Shared learning database

Quality Compliance Systems
Published date:
January 2018

Quality Compliance Systems are undertaking a full review of all the policies and procedures that we provide to assist care services. The revised policy format has been tested extensively and the best research and information has been used to inform the content of the policy. Nice guidance is always used to inform policy development when applicable as it is widely trusted and informs best practice.

We always ensure that there is a review sheet on the front of the policy where we include the underpinning knowledge that has contributed to the content of the policy. The underpinning knowledge includes all the research that has been used, and the link to the actual guidance on the review sheet is included so that the reader can explore the policy area more thoroughly and read the NICE guidance.

We have developed over 60 policies that have clearly referenced NICE guidance and materials, and feedback from the 3,340 locations that use our system is very positive and they have appreciated the access to the ‘source material’, our policy writers always consider the inclusion and reference to NICE materials, The range of guidance and quality standards used is too long to include within the 1000 character limit, but over 35 have been used to date, and this number is ever increasing.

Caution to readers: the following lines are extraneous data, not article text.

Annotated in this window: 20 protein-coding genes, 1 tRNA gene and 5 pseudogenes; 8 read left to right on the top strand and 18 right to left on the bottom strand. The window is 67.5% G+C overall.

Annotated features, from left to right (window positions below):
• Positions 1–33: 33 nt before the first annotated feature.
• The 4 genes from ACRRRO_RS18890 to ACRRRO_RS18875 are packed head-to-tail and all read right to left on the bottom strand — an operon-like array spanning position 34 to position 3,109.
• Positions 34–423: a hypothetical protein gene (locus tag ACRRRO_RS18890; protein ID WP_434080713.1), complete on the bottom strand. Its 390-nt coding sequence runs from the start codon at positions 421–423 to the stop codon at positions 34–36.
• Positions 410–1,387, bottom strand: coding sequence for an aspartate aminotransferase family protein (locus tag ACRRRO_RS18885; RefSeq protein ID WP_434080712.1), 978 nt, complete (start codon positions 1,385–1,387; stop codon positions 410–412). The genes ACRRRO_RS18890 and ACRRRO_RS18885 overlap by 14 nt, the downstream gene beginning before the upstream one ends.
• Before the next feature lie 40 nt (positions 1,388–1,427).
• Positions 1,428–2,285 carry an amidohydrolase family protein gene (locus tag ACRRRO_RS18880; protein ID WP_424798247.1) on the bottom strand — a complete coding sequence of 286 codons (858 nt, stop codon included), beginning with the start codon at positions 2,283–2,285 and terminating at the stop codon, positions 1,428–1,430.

Guidance the shared learning relates to:
Does the example relate to a general implementation of all NICE guidance?
Does the example relate to a specific implementation of a specific piece of NICE guidance?


Aims and objectives

As a company we are determined to improve the care and support received by people receiving services, and also to make the lives of the people running services as simple as possible and free them up to focus on the vital task of supporting great care.